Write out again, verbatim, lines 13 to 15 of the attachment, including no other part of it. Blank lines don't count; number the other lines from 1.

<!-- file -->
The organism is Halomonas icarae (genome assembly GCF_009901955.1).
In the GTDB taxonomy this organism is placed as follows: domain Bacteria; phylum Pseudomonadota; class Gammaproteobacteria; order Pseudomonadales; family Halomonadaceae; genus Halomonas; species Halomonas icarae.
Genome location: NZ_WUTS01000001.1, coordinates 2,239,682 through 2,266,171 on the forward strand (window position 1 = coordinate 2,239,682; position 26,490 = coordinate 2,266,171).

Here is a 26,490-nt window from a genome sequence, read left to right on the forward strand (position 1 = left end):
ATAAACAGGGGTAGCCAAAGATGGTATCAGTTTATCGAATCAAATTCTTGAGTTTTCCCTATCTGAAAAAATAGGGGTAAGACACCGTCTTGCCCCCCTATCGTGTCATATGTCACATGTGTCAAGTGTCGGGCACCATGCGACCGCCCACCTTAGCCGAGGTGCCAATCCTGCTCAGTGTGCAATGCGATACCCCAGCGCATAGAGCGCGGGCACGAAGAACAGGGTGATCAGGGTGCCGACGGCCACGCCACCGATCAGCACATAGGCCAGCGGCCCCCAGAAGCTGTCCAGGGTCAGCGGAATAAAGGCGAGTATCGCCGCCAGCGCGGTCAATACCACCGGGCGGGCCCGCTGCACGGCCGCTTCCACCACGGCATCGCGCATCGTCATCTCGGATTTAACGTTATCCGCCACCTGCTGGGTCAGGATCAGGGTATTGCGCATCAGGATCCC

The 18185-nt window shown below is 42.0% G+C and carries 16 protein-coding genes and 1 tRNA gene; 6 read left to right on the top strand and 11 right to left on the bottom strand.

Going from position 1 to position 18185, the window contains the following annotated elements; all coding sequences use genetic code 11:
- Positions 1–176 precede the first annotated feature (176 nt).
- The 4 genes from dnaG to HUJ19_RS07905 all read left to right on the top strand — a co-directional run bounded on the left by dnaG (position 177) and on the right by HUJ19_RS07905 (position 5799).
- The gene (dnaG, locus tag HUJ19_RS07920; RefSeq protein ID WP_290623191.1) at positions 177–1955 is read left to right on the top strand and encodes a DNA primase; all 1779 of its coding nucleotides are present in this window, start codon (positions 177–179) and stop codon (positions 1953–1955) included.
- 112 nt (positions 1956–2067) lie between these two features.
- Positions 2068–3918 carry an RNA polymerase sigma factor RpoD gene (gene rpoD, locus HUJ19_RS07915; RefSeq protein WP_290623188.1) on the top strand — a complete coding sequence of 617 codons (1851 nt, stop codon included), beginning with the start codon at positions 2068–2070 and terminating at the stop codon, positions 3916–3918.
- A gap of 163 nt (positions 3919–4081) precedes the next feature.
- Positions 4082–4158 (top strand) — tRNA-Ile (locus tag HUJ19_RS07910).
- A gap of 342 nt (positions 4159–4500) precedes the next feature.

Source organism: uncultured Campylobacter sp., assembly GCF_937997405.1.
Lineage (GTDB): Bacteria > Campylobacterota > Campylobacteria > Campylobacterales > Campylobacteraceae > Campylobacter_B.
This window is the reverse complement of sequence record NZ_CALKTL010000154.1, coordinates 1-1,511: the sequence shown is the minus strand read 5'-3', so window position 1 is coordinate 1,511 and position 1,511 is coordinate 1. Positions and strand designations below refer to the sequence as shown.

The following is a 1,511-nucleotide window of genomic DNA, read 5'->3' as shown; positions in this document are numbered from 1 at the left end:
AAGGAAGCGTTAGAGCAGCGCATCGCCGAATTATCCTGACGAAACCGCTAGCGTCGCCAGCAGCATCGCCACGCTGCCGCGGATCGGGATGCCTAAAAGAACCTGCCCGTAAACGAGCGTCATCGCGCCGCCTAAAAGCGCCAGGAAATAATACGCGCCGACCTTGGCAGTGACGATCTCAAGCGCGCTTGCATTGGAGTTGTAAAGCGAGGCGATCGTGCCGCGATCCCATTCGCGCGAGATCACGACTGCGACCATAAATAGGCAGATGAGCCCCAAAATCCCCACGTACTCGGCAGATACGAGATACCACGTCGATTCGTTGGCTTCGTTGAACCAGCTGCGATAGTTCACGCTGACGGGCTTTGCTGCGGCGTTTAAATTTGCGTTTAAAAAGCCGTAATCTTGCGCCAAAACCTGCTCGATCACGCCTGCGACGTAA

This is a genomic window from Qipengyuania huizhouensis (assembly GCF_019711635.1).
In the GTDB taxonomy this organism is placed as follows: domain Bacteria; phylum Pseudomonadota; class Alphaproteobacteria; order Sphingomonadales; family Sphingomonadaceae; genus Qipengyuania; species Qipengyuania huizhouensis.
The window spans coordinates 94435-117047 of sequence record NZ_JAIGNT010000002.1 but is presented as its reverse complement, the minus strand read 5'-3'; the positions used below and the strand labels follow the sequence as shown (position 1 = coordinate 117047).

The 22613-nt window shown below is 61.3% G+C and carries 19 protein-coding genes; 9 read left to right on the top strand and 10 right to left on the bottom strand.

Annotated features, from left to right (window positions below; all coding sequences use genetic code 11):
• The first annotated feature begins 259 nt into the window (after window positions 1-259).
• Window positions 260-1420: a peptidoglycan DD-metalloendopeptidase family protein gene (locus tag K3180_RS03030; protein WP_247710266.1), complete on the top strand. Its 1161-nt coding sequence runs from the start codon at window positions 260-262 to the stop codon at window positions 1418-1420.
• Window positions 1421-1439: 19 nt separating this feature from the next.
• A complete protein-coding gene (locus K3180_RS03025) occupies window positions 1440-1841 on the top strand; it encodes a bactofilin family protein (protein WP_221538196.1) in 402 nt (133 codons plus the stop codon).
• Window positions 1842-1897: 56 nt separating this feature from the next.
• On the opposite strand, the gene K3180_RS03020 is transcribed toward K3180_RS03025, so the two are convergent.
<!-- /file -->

- A gap of 163 nt (positions 3919–4081) precedes the next feature.
- Positions 4082–4158 (top strand) — tRNA-Ile (locus tag HUJ19_RS07910).
- A gap of 342 nt (positions 4159–4500) precedes the next feature.